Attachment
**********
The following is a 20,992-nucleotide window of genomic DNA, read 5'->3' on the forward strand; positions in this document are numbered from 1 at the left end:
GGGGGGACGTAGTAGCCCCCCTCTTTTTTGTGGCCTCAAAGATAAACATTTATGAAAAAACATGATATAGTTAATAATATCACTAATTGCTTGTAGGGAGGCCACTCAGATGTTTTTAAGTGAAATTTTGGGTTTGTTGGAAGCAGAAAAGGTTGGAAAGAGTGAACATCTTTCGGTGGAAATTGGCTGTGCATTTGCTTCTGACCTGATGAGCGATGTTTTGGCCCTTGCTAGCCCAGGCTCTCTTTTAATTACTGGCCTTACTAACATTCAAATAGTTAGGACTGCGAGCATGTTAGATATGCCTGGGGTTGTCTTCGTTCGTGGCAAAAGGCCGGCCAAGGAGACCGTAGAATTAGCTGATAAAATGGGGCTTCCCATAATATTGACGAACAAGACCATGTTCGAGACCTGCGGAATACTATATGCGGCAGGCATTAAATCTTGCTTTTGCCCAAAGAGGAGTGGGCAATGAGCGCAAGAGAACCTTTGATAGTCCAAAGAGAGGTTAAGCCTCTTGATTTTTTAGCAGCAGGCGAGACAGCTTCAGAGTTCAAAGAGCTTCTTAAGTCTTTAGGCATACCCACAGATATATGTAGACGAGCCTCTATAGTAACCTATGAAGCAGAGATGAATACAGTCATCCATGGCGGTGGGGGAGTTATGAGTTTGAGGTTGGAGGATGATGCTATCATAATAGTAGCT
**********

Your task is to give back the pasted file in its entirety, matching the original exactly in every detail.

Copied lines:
The following is a 20,992-nucleotide window of genomic DNA, read 5'->3' on the forward strand; positions in this document are numbered from 1 at the left end:
GGGGGGACGTAGTAGCCCCCCTCTTTTTTGTGGCCTCAAAGATAAACATTTATGAAAAAACATGATATAGTTAATAATATCACTAATTGCTTGTAGGGAGGCCACTCAGATGTTTTTAAGTGAAATTTTGGGTTTGTTGGAAGCAGAAAAGGTTGGAAAGAGTGAACATCTTTCGGTGGAAATTGGCTGTGCATTTGCTTCTGACCTGATGAGCGATGTTTTGGCCCTTGCTAGCCCAGGCTCTCTTTTAATTACTGGCCTTACTAACATTCAAATAGTTAGGACTGCGAGCATGTTAGATATGCCTGGGGTTGTCTTCGTTCGTGGCAAAAGGCCGGCCAAGGAGACCGTAGAATTAGCTGATAAAATGGGGCTTCCCATAATATTGACGAACAAGACCATGTTCGAGACCTGCGGAATACTATATGCGGCAGGCATTAAATCTTGCTTTTGCCCAAAGAGGAGTGGGCAATGAGCGCAAGAGAACCTTTGATAGTCCAAAGAGAGGTTAAGCCTCTTGATTTTTTAGCAGCAGGCGAGACAGCTTCAGAGTTCAAAGAGCTTCTTAAGTCTTTAGGCATACCCACAGATATATGTAGACGAGCCTCTATAGTAACCTATGAAGCAGAGATGAATACAGTCATCCATGGCGGTGGGGGAGTTATGAGTTTGAGGTTGGAGGATGATGCTATCATAATAGTAGCT